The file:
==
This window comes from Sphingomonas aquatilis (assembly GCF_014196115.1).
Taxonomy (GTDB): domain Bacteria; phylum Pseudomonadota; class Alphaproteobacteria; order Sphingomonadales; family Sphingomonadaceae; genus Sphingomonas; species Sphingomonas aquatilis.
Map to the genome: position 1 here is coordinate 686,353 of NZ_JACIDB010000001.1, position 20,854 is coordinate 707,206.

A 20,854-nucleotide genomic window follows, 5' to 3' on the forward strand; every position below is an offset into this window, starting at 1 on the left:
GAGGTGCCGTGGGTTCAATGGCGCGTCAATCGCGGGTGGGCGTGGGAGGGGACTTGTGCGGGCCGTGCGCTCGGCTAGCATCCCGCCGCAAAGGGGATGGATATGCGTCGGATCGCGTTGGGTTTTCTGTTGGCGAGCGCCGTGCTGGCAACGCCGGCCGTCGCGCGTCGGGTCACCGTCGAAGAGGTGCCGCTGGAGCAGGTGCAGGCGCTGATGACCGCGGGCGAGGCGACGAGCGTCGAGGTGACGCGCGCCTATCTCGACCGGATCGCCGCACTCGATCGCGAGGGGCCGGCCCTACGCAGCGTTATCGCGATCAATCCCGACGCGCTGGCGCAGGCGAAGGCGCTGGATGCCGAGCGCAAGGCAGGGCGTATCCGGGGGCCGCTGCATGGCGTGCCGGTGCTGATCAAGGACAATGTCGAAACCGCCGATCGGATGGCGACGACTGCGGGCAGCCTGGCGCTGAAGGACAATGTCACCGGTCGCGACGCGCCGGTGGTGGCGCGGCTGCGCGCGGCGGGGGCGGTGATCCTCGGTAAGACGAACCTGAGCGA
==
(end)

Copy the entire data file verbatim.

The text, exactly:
This window comes from Sphingomonas aquatilis (assembly GCF_014196115.1).
Taxonomy (GTDB): domain Bacteria; phylum Pseudomonadota; class Alphaproteobacteria; order Sphingomonadales; family Sphingomonadaceae; genus Sphingomonas; species Sphingomonas aquatilis.
Map to the genome: position 1 here is coordinate 686,353 of NZ_JACIDB010000001.1, position 20,854 is coordinate 707,206.

A 20,854-nucleotide genomic window follows, 5' to 3' on the forward strand; every position below is an offset into this window, starting at 1 on the left:
GAGGTGCCGTGGGTTCAATGGCGCGTCAATCGCGGGTGGGCGTGGGAGGGGACTTGTGCGGGCCGTGCGCTCGGCTAGCATCCCGCCGCAAAGGGGATGGATATGCGTCGGATCGCGTTGGGTTTTCTGTTGGCGAGCGCCGTGCTGGCAACGCCGGCCGTCGCGCGTCGGGTCACCGTCGAAGAGGTGCCGCTGGAGCAGGTGCAGGCGCTGATGACCGCGGGCGAGGCGACGAGCGTCGAGGTGACGCGCGCCTATCTCGACCGGATCGCCGCACTCGATCGCGAGGGGCCGGCCCTACGCAGCGTTATCGCGATCAATCCCGACGCGCTGGCGCAGGCGAAGGCGCTGGATGCCGAGCGCAAGGCAGGGCGTATCCGGGGGCCGCTGCATGGCGTGCCGGTGCTGATCAAGGACAATGTCGAAACCGCCGATCGGATGGCGACGACTGCGGGCAGCCTGGCGCTGAAGGACAATGTCACCGGTCGCGACGCGCCGGTGGTGGCGCGGCTGCGCGCGGCGGGGGCGGTGATCCTCGGTAAGACGAACCTGAGCGA